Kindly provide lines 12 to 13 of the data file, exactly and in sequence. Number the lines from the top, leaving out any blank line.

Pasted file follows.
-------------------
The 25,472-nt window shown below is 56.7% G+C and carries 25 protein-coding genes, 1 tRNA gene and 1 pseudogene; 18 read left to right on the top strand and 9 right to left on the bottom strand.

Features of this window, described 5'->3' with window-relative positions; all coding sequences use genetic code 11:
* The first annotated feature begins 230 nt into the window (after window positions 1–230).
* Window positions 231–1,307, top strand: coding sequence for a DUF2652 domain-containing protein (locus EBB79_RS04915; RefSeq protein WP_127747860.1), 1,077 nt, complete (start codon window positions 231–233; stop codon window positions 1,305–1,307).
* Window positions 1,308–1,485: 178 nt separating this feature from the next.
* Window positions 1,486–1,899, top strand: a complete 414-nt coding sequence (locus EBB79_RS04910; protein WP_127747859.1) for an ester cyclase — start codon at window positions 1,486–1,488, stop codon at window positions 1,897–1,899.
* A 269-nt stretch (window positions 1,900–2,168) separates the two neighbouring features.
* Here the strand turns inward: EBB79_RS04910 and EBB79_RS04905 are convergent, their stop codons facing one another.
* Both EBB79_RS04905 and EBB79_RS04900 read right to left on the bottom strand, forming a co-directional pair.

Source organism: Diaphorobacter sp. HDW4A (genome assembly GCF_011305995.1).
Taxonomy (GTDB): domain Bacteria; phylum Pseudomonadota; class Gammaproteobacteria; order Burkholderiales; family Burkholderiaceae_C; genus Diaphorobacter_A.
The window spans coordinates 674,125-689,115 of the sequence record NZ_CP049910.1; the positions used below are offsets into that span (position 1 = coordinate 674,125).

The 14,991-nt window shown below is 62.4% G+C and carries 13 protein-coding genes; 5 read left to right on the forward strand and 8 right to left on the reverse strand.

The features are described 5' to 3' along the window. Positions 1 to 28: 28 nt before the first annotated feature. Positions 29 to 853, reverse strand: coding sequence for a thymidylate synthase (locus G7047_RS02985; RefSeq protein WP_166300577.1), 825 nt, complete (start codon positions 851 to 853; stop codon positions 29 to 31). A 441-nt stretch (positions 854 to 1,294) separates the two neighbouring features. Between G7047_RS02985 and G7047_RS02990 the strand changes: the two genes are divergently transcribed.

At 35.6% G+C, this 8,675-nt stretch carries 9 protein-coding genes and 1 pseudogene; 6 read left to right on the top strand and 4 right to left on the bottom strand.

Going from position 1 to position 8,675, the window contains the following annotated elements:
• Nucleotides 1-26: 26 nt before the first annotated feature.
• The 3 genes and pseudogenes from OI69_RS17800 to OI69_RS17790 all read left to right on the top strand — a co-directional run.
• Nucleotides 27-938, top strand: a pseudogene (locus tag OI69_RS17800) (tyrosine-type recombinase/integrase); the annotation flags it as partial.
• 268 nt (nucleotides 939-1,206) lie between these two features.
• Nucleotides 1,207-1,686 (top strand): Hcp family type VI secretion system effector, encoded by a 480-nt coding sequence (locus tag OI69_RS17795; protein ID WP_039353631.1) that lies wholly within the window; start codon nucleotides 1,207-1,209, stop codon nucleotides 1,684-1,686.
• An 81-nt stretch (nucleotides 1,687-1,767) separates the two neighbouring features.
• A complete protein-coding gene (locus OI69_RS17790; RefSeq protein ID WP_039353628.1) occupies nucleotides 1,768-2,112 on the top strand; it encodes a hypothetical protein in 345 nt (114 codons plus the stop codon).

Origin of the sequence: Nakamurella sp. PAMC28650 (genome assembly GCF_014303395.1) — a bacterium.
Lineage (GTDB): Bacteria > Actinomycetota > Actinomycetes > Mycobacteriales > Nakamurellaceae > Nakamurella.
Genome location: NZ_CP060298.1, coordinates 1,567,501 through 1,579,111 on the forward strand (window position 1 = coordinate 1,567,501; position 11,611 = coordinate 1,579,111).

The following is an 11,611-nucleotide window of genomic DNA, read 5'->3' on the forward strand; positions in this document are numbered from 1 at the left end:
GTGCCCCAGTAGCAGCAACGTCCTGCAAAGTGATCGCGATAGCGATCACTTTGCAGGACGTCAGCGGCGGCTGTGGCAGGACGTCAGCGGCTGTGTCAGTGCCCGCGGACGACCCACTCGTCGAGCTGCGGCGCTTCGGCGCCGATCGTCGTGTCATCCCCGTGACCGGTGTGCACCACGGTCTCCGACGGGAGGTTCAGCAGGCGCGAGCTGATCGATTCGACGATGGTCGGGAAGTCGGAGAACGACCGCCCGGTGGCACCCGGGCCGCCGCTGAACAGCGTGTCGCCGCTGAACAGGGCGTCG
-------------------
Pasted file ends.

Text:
The window spans coordinates 674,125-689,115 of the sequence record NZ_CP049910.1; the positions used below are offsets into that span (position 1 = coordinate 674,125).

The 14,991-nt window shown below is 62.4% G+C and carries 13 protein-coding genes; 5 read left to right on the forward strand and 8 right to left on the reverse strand.